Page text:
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  • The Daming calendar is introduced in China by mathematician Zu Chongzhi (approximate date).

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  • Emperor Skandagupta dies after a 12-year reign, as Huns consolidate their conquests in western India. He is succeeded by his half-brother Purugupta.

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  • Emperor Leo I assembles a massive naval expedition at Constantinople, which costs 64,000 pounds of gold (more than a year's revenue) and consists of over 1,100 ships carrying 100,000 men. It is the greatest fleet ever sent against the Vandals and brings Leo near to bankruptcy.
  • Emperor Anthemius sends a Roman expedition under command of Marcellinus. He expels the Vandals from Sicily and retakes Sardinia. The Eastern general Heraclius of Edessa lands with a force on the Libyan coast, east of Carthage, and advances from Tripolitania.
  • Battle of Cape Bon: The Vandals defeat the Roman navy under Basiliscus, anchored at Promontorium Mercurii, 45 miles from Carthage (Tunisia). During peace negotiations Genseric uses fire ships, filling them with brushwood and pots of oil, destroying 700 imperial galleys. Basiliscus escapes with his surviving fleet to Sicily, harassed all the way by Moorish pirates.
  • August – Marcellinus is murdered in Sicily, probably at the instigation of his political rival, Ricimer. Heraclius is left to fight alone against the Vandals; after a 2-year campaign in the desert he returns to Constantinople.
  • Basiliscus returns to Constantinople after a disastrous expedition against the Vandals. He is forced to seek sanctuary in the church of Hagia Sophia to escape the wrath of the people. Leo I gives him imperial pardon, but banishes him for 3 years to Heraclea Sintica (Thrace).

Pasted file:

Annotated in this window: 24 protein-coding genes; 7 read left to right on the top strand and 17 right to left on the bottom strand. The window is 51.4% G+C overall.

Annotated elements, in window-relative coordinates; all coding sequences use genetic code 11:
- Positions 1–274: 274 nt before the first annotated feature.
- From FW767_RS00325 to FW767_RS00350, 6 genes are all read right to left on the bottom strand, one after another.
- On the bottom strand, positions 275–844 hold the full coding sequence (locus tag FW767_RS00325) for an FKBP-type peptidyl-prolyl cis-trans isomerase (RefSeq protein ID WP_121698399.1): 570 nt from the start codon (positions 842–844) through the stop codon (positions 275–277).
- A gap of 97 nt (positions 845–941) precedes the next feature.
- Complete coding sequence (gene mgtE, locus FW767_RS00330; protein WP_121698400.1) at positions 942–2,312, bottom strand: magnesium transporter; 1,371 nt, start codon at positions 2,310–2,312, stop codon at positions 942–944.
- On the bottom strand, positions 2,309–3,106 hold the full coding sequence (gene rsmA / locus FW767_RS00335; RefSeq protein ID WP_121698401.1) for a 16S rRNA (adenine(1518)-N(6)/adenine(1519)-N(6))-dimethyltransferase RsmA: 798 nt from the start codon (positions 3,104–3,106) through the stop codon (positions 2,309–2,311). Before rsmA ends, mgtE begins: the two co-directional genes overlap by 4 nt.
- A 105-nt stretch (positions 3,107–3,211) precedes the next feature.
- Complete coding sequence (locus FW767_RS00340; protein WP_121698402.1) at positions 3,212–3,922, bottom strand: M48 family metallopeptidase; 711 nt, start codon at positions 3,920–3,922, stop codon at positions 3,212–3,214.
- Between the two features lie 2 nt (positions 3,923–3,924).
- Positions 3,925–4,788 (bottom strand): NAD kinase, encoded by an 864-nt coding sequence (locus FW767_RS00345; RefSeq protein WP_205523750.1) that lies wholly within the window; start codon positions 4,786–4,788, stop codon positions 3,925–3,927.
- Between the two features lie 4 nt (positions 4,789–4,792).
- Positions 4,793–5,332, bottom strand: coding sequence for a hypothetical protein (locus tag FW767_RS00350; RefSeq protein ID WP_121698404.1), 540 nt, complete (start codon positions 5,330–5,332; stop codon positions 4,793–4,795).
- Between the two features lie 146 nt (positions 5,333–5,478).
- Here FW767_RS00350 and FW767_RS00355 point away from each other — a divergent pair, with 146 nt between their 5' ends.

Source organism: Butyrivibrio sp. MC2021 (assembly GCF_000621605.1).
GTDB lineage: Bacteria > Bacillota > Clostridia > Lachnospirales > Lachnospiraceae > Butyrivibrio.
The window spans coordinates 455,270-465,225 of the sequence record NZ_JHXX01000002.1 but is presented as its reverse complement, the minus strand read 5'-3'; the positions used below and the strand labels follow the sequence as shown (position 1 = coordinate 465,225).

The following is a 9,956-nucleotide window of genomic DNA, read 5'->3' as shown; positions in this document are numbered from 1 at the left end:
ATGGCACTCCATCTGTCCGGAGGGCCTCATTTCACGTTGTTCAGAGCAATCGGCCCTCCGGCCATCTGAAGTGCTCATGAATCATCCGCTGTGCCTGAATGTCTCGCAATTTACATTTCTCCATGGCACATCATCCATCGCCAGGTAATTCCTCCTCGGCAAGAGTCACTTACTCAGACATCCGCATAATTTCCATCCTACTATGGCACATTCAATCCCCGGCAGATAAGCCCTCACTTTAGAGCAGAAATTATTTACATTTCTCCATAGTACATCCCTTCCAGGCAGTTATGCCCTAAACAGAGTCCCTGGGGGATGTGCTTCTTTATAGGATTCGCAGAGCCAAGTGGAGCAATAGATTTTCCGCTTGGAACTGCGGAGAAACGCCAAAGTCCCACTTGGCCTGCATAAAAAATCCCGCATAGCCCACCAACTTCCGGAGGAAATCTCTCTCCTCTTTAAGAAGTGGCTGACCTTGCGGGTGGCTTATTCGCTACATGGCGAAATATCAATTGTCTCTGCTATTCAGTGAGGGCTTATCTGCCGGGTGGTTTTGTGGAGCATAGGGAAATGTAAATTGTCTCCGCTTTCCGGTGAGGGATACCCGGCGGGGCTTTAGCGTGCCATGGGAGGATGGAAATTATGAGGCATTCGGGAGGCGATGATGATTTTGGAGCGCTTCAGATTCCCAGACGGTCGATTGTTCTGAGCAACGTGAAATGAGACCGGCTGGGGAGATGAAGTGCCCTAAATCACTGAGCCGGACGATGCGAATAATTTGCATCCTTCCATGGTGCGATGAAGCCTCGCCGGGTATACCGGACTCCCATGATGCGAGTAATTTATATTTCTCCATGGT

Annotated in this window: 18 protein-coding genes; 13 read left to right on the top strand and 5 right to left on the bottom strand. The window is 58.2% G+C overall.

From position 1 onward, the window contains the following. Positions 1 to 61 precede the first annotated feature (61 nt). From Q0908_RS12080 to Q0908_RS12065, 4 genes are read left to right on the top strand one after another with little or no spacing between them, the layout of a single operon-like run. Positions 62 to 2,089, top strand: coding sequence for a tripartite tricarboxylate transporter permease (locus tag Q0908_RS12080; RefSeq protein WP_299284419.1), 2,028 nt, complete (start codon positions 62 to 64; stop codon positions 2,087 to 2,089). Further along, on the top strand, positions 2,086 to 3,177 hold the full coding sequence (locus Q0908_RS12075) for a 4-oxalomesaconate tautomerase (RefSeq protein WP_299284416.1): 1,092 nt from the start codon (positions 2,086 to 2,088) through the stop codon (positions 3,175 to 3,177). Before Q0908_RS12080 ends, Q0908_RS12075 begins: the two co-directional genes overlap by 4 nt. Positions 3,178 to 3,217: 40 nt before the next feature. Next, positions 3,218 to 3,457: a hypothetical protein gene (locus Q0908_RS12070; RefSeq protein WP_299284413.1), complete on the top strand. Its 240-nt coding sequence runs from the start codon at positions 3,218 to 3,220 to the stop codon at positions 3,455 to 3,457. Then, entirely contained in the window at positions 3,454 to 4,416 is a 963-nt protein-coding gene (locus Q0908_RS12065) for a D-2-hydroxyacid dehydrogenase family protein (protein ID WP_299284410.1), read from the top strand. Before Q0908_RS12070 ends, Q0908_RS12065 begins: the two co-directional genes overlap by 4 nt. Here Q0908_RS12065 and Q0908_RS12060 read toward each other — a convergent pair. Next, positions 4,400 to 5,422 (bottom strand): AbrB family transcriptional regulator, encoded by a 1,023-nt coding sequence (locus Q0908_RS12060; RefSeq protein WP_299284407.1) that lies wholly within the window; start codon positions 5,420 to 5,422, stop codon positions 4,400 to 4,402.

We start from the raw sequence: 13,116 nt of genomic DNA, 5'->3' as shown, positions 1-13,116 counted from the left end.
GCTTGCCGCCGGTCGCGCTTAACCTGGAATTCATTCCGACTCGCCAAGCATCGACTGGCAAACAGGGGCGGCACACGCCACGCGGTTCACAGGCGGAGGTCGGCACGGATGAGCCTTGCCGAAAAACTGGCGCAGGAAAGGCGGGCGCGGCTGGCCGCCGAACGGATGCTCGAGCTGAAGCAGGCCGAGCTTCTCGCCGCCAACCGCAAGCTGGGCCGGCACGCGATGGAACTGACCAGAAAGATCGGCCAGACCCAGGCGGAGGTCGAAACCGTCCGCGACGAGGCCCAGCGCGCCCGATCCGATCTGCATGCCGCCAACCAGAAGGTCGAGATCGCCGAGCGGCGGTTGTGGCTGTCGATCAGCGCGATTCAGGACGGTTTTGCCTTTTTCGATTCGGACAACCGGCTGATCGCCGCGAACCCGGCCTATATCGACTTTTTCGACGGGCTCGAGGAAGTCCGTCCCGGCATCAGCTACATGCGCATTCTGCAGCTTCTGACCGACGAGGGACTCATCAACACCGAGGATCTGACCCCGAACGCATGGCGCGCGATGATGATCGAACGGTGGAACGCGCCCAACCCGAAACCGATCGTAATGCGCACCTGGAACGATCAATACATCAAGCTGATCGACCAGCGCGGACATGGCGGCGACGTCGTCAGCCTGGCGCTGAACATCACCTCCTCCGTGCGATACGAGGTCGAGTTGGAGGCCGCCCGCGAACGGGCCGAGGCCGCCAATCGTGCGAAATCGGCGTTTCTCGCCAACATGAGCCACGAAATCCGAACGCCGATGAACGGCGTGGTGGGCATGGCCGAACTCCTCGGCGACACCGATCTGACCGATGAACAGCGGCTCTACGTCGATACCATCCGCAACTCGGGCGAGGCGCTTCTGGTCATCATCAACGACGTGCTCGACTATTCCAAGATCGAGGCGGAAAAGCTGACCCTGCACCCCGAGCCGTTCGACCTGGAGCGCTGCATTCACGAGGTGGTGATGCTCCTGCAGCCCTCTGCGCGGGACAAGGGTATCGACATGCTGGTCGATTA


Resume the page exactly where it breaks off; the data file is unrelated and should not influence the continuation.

• Dengizich, son of Attila the Hun, sends an embassy to Constantinople to demand money. Leo I offers the Huns settlement in Thrace in exchange for recognition of his authority. Dengizich refuses and crosses the Danube.
  • Roman forces under Anagast defeat the Huns at the Utus River (Bulgaria). Dengizich is killed and his head is paraded through the streets of Constantinople. Stuck on the end of a wooden pole, it is displayed above the Xylokerkos Gate.[2]
  • The Vandals reconquer Sicily, administering a decisive defeat to the Western forces.

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Copy of the signet ring of King Childeric I

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ReferencesEdit

  1. ^ "Fires, Great", in The Insurance Cyclopeadia: Being an Historical Treasury of Events and Circumstances Connected with the Origin and Progress of Insurance, Cornelius Walford, ed. (C. and E. Layton, 1876) pp24
  2. ^ The End of Empire (p. 269). Christopher Kelly, 2009. ISBN 978-0-393-33849-2
  3. ^ Wanton Women in Late-Imperial Chinese Literature: Models, Genres, Subversions and Traditions. BRILL. 2017. p. 36. ISBN 9789004340626.